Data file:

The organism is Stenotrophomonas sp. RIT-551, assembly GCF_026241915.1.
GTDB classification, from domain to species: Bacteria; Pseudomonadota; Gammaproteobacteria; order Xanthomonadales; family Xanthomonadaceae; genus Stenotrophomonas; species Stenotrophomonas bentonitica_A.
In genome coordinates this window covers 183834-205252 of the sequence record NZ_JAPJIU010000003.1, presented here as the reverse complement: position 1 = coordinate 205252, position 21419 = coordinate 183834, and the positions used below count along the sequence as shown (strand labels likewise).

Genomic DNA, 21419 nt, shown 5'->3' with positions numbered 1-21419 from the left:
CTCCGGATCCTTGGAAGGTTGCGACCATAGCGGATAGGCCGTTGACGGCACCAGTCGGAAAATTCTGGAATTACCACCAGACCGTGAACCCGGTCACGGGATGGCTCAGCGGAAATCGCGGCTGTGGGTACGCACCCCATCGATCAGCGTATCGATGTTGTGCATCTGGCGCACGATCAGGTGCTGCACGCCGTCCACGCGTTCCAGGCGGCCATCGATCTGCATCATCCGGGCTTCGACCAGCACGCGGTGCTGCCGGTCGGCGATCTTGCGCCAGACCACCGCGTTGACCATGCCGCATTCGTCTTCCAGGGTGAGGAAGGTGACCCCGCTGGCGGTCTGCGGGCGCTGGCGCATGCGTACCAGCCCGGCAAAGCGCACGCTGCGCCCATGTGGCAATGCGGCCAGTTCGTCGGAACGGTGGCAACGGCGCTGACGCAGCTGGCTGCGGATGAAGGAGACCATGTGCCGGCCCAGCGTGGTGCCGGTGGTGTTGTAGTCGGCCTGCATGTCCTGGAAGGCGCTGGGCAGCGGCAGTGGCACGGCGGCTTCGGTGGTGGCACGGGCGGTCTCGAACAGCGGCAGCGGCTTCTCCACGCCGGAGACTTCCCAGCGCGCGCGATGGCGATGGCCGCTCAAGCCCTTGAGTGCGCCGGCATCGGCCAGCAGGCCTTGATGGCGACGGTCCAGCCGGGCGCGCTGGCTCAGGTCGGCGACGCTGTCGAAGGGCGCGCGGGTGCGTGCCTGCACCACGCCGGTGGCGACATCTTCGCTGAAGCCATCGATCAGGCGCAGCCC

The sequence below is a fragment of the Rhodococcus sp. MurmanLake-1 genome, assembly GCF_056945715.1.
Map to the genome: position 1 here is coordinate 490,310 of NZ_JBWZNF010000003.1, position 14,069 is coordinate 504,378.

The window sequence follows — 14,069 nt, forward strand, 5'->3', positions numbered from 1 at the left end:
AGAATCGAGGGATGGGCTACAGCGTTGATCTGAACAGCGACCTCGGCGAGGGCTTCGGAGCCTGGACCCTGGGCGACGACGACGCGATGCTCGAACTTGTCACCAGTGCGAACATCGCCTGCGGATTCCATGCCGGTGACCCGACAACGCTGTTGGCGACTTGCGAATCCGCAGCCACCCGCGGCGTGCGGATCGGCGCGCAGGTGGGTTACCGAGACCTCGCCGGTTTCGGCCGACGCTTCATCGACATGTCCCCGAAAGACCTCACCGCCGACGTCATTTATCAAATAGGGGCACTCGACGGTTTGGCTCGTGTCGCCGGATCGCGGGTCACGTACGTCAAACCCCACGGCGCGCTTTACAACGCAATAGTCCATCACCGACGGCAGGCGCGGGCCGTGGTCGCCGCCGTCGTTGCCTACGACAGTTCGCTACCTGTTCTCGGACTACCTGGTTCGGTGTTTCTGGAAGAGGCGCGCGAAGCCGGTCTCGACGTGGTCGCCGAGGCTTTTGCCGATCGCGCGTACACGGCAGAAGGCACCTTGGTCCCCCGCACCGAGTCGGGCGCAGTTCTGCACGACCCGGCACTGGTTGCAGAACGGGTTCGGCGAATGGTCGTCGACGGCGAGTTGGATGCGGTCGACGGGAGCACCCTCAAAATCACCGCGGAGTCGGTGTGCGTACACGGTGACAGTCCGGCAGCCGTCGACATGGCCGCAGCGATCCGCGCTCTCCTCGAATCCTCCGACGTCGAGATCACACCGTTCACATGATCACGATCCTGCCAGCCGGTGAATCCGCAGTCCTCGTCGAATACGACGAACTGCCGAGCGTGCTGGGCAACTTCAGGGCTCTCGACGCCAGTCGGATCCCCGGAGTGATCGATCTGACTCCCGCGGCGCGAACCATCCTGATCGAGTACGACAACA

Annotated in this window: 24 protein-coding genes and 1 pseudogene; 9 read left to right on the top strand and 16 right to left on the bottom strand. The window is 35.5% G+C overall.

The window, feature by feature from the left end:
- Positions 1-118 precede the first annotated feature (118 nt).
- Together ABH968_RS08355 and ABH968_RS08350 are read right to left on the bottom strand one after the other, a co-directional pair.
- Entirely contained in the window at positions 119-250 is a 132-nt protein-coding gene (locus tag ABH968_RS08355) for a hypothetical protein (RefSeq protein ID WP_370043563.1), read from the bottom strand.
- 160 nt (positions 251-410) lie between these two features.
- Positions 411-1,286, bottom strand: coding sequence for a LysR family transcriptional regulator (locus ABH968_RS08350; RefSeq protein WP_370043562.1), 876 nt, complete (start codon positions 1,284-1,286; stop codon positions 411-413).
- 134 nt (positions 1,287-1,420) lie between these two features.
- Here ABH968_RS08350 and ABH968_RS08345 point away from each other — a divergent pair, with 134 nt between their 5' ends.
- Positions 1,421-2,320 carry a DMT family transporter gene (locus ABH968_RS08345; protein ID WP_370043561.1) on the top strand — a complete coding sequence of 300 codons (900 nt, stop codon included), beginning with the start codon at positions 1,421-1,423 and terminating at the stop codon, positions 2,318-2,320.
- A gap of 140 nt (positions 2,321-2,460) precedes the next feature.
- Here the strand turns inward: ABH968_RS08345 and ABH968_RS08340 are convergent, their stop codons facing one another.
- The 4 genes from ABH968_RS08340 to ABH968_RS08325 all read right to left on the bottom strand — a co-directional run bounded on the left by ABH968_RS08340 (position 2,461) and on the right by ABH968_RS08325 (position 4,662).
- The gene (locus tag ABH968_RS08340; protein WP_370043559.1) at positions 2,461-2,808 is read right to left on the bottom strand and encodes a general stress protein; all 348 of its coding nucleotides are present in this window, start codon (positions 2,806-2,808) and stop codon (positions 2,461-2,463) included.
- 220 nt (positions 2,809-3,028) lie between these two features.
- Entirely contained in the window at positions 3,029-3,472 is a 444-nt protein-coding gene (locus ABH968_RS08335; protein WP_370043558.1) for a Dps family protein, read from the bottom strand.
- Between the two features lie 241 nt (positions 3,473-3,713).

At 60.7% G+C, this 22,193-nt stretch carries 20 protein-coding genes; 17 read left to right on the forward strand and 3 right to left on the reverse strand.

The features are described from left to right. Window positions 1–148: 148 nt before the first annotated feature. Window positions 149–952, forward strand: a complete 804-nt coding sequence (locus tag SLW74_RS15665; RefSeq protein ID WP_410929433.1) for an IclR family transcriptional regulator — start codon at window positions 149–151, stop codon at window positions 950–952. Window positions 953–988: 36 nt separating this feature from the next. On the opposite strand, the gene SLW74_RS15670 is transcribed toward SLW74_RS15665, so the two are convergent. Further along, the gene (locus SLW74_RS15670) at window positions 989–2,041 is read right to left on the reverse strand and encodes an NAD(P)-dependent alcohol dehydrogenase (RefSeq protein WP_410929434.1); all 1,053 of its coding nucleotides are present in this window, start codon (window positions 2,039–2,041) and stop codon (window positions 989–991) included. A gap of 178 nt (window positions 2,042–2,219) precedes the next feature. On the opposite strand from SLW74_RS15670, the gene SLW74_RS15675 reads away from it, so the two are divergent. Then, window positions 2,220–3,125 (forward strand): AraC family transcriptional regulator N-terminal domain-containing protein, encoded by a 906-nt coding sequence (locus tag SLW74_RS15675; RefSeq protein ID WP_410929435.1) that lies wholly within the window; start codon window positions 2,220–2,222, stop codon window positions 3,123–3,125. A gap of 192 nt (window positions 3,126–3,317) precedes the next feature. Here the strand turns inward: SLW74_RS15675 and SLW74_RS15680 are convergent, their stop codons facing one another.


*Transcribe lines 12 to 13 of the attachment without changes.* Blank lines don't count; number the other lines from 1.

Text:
- Positions 1-118 precede the first annotated feature (118 nt).
- Together ABH968_RS08355 and ABH968_RS08350 are read right to left on the bottom strand one after the other, a co-directional pair.